Best Cars Of 1939 – The Greatest Cars In The World This Year
With the advent of mass production, pioneered by Henry Ford, the inter-war years saw a huge boom in private car ownership. The number of private cars on the roads doubled from 1 million to 2 million by the outbreak of WWII.
By this time, most cars were able to reach speeds of around 70mph, but a 20mph speed limit was scrapped in 1930 because it was so difficult to enforce. As a result, motorcars killed 7,343 people in 1939 (compared with 2,538 in 2008).
If safety wasn’t a particular concern of the motorist, style certainly was. For the first time, cars could be marketed on their looks, not just their performance.
New ‘Art Deco’ designs became fashionable, which meant sloping windscreens, sweeping wing lines, curved rooflines and pillar-less windows. William Lyons of Jaguar was one of the first to recognize the appeal of this look.
Related: Don’t forget our best car hub where you can find the top cars for every year.
Our Favorite Cars for the 1939 Model Year
1939 BMW 335
No less than 70 years have passed since BMW’s ﬁrst entry into the luxury market. It was back then in 1938 that BMW presented a prototype of the BMW 335 at the London Motor Show, production of this trendsetting car starting just one year later. Learn more…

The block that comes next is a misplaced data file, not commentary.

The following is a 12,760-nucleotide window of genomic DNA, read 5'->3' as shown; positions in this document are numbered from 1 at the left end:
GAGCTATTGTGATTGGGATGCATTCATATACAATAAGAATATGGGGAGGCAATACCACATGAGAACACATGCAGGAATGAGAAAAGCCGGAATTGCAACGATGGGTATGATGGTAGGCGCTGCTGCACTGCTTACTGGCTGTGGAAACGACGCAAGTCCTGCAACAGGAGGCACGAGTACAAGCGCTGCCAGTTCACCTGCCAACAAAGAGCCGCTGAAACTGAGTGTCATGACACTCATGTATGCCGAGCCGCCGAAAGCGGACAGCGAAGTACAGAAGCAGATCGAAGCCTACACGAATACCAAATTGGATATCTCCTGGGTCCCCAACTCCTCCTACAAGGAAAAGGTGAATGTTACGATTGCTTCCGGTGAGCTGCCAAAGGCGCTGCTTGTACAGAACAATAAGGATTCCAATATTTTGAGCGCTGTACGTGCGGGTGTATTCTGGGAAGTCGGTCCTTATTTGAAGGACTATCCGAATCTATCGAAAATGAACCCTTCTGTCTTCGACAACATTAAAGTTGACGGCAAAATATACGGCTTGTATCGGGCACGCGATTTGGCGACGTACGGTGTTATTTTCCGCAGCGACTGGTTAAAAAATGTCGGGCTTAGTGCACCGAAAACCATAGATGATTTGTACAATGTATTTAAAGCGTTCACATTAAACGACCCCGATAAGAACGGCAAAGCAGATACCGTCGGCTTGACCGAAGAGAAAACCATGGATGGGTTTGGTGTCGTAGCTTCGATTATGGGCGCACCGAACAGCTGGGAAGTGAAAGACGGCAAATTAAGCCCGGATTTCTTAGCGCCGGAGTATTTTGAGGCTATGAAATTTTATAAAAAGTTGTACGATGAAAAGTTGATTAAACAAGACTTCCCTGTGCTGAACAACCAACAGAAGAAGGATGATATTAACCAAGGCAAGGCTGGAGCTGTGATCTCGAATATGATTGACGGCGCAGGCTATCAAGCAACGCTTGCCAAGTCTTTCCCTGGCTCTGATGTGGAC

1939 Alfa Romeo 6C 2500 Super Sport
Produced from 1939 and after the war until 1951, the 6C 2500 was the last of the famous six cylinder cars first started with the 1928 6C 1500. For this reason, the later 6C 2500s, and especially the elegant Villa d’Este model were considered the end of an era for Alfa, and some call them the last of the great Alfas. Learn more…
1939 Lagonda V12
The 2900B Spyder was particularly elegant in profile, having much more length and elegance than the shorter Corto versions. A soft top was provided, but didn’t offer any side-window protection except for 412023 which had full-size side windows. Learn more…
1939 Packard One Twenty Model 1901
In 1941 the One Twenty line was reduced to just eight body styles which included the Business Coupe, Club Coupe, 2-Door Touring Sedan, 4-Door Touring Sedan, Convertible Coupe, Convertible Sedan, Station Wagon and Deluxe Station Wagon. Learn more…
1939 Alvis 4⅓ Litre
The 4.3 Litre Alvis was the fastest non-supercharged production car of its day. Board minutes reveal that 77 of the chassis that were officially sanctioned for production were never fulfilled because car production had to be suspended in 1940. Learn more…